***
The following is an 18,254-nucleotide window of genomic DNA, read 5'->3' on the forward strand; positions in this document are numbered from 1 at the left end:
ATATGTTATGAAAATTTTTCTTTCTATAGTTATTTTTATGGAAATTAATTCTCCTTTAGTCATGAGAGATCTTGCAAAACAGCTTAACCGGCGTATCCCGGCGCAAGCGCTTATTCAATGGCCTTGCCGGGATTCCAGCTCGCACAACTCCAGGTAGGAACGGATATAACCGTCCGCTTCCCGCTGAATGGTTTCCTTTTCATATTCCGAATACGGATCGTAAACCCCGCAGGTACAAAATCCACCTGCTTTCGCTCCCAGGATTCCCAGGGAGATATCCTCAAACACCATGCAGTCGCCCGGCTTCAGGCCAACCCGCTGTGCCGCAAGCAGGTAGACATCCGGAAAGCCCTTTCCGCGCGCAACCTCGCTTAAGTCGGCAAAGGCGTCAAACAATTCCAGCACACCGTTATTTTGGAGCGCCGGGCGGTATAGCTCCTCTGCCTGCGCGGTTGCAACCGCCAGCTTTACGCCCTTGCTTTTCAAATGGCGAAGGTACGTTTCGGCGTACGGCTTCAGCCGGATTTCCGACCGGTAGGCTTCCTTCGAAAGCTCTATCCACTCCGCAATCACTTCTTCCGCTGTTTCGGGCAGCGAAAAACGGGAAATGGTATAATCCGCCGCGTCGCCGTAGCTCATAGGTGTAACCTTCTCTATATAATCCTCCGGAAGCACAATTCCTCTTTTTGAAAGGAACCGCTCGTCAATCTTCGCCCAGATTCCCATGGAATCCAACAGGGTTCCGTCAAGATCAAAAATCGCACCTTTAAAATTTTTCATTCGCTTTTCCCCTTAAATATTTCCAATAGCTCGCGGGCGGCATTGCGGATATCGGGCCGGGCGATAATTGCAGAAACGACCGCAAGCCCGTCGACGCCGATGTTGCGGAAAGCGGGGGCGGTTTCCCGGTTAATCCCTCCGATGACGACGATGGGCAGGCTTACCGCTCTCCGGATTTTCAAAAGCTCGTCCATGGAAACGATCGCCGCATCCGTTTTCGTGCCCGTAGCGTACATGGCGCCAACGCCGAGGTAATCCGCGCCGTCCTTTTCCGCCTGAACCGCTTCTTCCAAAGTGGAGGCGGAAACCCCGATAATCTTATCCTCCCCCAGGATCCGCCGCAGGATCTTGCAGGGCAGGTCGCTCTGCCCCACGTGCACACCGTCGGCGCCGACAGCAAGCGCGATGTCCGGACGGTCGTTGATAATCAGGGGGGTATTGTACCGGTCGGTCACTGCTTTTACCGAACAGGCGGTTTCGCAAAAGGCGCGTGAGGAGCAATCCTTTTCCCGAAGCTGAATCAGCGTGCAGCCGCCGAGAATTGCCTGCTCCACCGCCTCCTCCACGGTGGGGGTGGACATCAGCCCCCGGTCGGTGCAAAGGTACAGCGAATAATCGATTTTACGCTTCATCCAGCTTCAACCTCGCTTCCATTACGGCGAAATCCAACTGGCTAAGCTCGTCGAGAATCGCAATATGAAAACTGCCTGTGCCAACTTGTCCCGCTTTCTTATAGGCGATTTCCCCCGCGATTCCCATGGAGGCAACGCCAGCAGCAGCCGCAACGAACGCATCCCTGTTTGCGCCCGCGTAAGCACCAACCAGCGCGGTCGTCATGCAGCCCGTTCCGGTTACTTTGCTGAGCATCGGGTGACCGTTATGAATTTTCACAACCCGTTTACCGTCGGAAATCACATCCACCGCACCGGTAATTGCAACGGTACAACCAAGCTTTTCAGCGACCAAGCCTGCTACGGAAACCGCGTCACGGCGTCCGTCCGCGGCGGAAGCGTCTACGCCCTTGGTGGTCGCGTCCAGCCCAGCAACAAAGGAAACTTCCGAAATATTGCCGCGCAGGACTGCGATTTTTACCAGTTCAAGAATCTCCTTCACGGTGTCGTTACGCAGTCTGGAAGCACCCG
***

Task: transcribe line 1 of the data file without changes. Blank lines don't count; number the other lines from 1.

The following is an 18,254-nucleotide window of genomic DNA, read 5'->3' on the forward strand; positions in this document are numbered from 1 at the left end: